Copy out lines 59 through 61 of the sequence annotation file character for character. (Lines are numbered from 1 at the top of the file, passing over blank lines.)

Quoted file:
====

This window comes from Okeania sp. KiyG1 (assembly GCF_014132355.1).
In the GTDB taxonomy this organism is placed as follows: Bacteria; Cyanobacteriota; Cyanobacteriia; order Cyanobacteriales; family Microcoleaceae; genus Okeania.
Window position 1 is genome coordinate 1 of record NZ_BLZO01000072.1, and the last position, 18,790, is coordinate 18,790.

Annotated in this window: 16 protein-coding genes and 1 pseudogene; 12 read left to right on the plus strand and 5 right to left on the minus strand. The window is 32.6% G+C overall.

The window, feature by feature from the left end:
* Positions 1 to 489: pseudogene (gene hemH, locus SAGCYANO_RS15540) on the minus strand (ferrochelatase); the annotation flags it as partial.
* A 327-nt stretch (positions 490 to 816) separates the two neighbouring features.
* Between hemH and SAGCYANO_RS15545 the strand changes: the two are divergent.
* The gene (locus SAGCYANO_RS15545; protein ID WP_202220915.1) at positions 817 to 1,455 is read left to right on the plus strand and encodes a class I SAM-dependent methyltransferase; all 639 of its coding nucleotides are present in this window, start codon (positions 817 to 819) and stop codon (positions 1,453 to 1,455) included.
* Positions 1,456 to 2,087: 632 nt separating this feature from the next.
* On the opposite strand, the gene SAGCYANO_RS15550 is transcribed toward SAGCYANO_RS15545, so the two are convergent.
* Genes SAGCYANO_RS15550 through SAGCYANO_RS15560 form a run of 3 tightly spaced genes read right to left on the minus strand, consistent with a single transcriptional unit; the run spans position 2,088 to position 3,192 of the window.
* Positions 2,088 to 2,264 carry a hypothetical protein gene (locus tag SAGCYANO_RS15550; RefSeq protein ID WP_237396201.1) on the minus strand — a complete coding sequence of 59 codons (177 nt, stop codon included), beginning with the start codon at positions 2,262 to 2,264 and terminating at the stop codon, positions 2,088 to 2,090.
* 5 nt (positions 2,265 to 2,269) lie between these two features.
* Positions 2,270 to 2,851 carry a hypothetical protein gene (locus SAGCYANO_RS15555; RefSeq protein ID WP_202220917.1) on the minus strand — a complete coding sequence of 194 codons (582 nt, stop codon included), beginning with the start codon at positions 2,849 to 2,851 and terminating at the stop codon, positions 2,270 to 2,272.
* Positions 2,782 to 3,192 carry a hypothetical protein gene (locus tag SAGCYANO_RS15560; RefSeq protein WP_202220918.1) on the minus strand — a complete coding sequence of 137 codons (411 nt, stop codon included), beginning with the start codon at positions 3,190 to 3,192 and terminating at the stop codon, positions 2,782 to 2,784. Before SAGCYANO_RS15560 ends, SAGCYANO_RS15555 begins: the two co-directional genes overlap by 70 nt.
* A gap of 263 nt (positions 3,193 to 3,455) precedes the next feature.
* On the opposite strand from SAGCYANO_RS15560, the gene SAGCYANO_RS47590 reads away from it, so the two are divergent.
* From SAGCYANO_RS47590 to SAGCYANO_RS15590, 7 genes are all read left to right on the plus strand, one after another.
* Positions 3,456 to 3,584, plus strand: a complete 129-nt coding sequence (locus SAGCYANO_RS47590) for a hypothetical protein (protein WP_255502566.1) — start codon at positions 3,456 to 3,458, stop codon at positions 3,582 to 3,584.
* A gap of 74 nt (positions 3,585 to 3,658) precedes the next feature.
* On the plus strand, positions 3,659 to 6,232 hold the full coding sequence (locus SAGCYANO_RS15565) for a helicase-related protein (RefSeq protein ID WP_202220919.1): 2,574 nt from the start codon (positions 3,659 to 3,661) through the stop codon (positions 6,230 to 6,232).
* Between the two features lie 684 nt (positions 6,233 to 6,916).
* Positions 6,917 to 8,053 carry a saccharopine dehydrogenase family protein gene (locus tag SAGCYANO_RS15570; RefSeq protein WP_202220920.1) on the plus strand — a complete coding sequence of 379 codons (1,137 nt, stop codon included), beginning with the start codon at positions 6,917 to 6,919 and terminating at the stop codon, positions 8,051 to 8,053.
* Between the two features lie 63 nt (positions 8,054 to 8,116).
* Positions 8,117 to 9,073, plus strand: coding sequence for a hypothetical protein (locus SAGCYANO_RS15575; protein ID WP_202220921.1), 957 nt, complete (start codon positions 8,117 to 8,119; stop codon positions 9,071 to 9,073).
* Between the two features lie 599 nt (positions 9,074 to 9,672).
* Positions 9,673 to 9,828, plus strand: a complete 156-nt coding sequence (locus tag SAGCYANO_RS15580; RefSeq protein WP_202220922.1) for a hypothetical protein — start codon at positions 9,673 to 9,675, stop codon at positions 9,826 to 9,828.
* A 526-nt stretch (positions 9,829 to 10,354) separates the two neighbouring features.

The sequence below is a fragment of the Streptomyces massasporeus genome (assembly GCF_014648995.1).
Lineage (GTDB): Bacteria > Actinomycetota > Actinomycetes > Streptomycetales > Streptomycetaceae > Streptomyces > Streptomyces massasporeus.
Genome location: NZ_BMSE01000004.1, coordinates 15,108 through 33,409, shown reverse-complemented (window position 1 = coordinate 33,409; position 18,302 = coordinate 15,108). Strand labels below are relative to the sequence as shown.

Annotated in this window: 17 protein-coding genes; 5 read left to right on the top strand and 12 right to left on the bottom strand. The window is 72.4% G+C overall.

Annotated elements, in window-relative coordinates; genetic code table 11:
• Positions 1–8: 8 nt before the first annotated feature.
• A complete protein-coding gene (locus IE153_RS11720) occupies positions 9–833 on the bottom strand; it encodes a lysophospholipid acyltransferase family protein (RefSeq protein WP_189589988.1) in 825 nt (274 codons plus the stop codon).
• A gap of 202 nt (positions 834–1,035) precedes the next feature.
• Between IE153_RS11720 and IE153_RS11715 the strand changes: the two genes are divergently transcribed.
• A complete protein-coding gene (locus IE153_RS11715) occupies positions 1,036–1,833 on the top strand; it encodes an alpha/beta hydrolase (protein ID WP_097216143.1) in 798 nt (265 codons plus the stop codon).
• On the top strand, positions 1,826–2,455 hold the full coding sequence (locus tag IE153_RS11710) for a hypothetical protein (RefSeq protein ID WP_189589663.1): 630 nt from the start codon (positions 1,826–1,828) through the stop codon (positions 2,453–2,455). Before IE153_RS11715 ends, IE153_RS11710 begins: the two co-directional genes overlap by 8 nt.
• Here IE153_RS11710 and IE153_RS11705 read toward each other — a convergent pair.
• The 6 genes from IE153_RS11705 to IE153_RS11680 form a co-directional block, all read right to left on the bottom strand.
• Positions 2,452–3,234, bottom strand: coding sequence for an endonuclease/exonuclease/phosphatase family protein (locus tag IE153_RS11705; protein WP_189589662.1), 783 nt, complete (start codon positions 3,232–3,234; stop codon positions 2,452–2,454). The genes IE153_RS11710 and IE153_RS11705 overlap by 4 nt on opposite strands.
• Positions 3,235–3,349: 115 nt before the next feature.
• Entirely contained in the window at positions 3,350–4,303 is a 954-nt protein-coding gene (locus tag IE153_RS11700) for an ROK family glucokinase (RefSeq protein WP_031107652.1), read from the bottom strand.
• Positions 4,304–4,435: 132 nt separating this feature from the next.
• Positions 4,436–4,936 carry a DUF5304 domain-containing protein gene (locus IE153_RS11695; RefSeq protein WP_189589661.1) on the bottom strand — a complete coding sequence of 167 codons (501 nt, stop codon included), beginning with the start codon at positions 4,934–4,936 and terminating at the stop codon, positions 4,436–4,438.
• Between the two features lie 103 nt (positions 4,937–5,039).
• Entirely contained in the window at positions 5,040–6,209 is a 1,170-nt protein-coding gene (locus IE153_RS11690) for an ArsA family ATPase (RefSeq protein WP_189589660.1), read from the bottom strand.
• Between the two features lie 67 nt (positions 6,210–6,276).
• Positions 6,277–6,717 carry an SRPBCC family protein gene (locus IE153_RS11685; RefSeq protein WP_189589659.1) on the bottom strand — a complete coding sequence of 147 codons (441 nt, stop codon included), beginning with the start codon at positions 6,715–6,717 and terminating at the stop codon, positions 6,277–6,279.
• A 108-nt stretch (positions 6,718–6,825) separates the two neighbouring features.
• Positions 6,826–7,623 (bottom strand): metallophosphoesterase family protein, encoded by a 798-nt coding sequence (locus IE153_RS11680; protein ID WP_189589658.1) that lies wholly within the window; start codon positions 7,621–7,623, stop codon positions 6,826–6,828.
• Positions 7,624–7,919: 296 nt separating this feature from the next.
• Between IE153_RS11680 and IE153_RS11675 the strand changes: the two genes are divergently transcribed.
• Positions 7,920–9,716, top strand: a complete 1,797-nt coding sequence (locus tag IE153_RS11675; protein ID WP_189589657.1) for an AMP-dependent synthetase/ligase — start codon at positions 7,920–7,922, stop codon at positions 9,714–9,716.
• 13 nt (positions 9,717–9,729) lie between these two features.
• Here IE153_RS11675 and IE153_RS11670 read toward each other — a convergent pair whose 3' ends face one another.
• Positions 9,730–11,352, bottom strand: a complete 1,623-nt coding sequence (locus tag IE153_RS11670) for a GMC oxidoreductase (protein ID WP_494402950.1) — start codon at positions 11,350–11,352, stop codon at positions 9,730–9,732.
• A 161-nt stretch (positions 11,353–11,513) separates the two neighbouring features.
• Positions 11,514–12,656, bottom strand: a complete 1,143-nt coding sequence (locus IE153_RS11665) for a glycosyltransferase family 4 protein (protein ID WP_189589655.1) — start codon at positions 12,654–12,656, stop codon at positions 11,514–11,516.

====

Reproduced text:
• Positions 9,730–11,352, bottom strand: a complete 1,623-nt coding sequence (locus tag IE153_RS11670) for a GMC oxidoreductase (protein ID WP_494402950.1) — start codon at positions 11,350–11,352, stop codon at positions 9,730–9,732.
• A 161-nt stretch (positions 11,353–11,513) separates the two neighbouring features.
• Positions 11,514–12,656, bottom strand: a complete 1,143-nt coding sequence (locus IE153_RS11665) for a glycosyltransferase family 4 protein (protein ID WP_189589655.1) — start codon at positions 12,654–12,656, stop codon at positions 11,514–11,516.